The annual Edmund Fitzgerald commemoration and music event on Nov. 4, hosted by artist and enthusiast Tom Asklar, went off very well at The Brickyard Brewing Company, where many came to support the historic Lewiston Council on the Arts and its mission. The presentation enlightened the audience to the ship's active history as an iron ore carrier upon the Great Lakes, its place in the world of commerce, and of the lives lived aboard.
“Thank you all for coming. Now, we shall ring the memorial bell in honor of the 29 men lost on Nov. 10, 1975, on Lake Superior aboard the Edmund Fitzgerald," said 'Commodore' Justin Higner of Wheatfield. "We also honor, with the 30th ring, mariners of the Merchant Marines of the United States, Canada and of the world. ‘In Peace and War,’ we owe them our enduring thanks. As we remember the men and hear the tolling of the bell, we should grieve, but we should also celebrate their lives as well. As the bell is in their hearts, so they are in the bell. And in the bell’s tone are the voices of the men and we shall listen."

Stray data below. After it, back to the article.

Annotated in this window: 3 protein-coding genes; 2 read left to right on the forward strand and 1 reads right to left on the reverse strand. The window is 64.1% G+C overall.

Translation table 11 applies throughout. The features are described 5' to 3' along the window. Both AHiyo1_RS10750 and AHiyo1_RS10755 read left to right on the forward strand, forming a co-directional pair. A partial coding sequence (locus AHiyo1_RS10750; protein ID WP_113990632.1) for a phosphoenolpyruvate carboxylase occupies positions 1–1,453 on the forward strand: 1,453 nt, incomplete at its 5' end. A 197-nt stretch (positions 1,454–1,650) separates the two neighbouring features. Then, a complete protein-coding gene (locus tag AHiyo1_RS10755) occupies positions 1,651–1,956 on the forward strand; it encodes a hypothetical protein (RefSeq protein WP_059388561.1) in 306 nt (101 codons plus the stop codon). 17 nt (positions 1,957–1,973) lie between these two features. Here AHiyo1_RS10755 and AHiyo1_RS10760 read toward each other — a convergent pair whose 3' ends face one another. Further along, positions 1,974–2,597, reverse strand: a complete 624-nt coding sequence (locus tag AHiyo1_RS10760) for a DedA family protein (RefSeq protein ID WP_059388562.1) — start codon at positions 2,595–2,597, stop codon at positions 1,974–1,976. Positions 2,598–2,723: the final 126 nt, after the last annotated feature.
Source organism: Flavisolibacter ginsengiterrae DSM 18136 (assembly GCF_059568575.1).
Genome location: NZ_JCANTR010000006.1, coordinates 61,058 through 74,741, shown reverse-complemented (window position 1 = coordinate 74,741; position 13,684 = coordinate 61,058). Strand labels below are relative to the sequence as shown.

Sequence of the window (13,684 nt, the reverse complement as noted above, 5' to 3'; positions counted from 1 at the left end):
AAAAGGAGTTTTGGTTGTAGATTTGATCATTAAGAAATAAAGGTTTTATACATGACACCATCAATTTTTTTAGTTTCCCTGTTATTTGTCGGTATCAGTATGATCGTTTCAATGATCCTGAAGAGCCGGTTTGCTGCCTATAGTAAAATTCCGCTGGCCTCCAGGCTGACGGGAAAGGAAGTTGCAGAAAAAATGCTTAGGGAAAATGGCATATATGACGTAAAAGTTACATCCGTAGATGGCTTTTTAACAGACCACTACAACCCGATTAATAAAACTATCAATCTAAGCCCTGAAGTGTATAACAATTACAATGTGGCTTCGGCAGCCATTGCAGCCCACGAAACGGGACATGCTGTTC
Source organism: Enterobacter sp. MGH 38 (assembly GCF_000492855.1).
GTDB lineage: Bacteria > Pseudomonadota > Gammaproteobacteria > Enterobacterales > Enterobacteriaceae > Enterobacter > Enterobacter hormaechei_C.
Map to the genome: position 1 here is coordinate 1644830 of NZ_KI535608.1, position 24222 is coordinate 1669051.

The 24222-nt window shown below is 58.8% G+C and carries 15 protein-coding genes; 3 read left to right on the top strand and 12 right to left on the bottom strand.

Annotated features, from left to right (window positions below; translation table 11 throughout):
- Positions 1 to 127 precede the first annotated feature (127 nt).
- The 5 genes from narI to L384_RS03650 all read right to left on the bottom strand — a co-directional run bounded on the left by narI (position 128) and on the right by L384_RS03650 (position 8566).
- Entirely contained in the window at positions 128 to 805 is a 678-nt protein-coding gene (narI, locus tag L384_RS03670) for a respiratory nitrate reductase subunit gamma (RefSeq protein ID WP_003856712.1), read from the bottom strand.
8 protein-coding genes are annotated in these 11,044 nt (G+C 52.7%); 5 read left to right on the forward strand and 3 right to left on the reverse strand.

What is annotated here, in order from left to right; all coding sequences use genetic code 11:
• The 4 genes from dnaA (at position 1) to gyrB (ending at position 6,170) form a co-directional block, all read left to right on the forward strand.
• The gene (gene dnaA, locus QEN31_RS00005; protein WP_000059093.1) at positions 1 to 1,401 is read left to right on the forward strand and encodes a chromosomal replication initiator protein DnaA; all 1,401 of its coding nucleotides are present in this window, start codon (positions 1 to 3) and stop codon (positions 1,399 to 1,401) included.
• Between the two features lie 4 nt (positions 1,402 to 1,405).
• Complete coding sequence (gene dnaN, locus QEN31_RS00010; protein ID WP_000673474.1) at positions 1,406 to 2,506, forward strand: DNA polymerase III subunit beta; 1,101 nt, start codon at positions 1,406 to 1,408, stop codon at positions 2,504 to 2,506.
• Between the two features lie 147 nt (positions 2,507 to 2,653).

The ringing of bagpipes was performed after the reading of 29 names with the tune "Amazing Grace" by Merchant Mariner Jim Rankine. Music was provided with great melody by Bruce Wojick, Jamie Holka, David Thurman and guest Jeremy Hoyle playing Gordon Lightfoot's classic “Wreck of the Edmund Fitzgerald" ballad among other classic songs. The BBC's own special beer Gitchgumee was on tap (and still is) as well as a great menu. The 14-foot-long illuminated art sculpture of the doomed ship, built four years ago by Higner, comes in four pieces to make it easier to travel.
The ship, blinded by the sheer force of wind and water, was lost mysteriously in hurricane-force winds and 35-foot waves by about 7:15 p.m. on Nov. 10 on Lake Superior. The Arthur M. Anderson (tracking and assisting the Fitzgerald) and the William Clay Ford cargo ships also caught up in the storm.
(Submitted by Justin Higner)